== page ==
streamline and expedite the extradition process.
I recommend that the Senate give early and favorable
consideration to the Treaty, and give its advice and consent to ratification.
Joseph R. Biden, Jr.
LETTER OF SUBMITTAL
Department of State,
Washington, February 1, 2022.
The White House.
I have the honor to submit to you the Extradition Treaty
Between the Government of the United States of America and the
Government of the Republic of Albania, signed in Tirana on
December 22, 2020 (the “Treaty”). Upon its entry into force,
the Treaty would replace the Treaty of Extradition Between the
United States of America and the Kingdom of Albania, signed at
Tirana on March 1, 1933 (the “1933 Treaty”). I recommend the
new Treaty be transmitted to the Senate for its advice and
consent to ratification.
The Treaty follows generally the form and content of other
extradition treaties recently concluded by the United States,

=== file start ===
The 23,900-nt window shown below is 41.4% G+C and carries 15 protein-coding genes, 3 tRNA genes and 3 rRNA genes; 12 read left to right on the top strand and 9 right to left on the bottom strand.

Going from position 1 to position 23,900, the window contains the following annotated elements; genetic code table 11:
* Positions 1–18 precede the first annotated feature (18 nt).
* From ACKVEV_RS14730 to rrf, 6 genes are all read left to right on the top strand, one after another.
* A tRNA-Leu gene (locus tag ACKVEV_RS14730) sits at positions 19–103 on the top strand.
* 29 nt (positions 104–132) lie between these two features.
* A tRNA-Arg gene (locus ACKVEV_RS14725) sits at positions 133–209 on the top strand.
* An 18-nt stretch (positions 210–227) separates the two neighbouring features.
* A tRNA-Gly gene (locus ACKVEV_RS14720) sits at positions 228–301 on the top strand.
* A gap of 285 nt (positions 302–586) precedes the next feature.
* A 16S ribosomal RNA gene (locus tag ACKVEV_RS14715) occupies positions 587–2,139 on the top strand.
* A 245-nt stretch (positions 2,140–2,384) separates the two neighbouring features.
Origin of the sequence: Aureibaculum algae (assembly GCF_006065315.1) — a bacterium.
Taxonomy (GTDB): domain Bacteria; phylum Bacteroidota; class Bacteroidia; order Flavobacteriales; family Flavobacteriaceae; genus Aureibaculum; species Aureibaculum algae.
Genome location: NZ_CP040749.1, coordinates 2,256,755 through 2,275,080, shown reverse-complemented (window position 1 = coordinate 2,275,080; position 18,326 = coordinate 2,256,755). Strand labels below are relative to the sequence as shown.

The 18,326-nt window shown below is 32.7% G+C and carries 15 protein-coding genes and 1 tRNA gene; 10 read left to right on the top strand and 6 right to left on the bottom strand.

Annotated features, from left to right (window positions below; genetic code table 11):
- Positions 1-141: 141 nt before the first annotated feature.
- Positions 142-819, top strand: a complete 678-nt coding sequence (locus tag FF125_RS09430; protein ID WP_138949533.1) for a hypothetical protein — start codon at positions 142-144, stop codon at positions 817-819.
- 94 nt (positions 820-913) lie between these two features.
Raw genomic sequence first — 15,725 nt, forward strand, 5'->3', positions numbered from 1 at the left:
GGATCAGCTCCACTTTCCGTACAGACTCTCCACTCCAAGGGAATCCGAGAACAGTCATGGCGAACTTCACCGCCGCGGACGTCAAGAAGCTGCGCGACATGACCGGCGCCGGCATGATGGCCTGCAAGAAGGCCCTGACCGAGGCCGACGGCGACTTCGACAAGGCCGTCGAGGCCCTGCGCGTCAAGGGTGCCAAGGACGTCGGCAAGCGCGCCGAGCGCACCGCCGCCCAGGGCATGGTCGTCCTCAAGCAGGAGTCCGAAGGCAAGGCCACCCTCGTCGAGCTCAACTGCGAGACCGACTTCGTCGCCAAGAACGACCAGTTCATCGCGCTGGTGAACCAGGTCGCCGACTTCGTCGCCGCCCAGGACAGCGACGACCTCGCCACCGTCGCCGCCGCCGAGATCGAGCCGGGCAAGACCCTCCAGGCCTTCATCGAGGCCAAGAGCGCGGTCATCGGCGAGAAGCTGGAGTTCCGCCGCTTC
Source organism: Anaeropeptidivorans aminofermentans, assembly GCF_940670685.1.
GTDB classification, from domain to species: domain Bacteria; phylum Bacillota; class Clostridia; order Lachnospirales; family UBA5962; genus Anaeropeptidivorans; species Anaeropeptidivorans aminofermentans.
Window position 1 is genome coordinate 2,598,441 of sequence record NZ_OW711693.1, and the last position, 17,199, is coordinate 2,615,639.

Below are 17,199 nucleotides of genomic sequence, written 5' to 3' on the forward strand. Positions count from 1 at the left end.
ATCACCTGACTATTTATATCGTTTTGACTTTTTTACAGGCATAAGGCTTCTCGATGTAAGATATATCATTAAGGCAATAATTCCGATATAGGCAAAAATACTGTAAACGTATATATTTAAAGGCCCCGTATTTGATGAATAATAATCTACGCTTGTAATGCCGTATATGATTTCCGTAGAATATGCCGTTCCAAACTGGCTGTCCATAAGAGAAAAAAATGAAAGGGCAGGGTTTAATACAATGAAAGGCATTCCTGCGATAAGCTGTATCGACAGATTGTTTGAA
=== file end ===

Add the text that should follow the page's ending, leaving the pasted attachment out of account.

and it is an important part of a concerted effort by the
Department of State and the Department of Justice to modernize
the legal tools available for the extradition of serious
offenders. The Treaty is self-executing and will not require
An overview of the Treaty, including a detailed article-by-
article analysis, is enclosed. The Department of. Justice joins
the Department of State in favoring approval of the Treaty by
the Senate at the earliest possible date.
Antony J. Blinken.
Enclosures: As stated.
Extradition Treaty between the Government of the United States of
America and the Government of the Republic of Albania
The Extradition Treaty between the Government of the United
States of America and the Government of the Republic of Albania
(the “Treaty”) replaces the extradition treaty currently in
force between the two countries, which was signed in 1933 (the
“1933 Extradition Treaty”).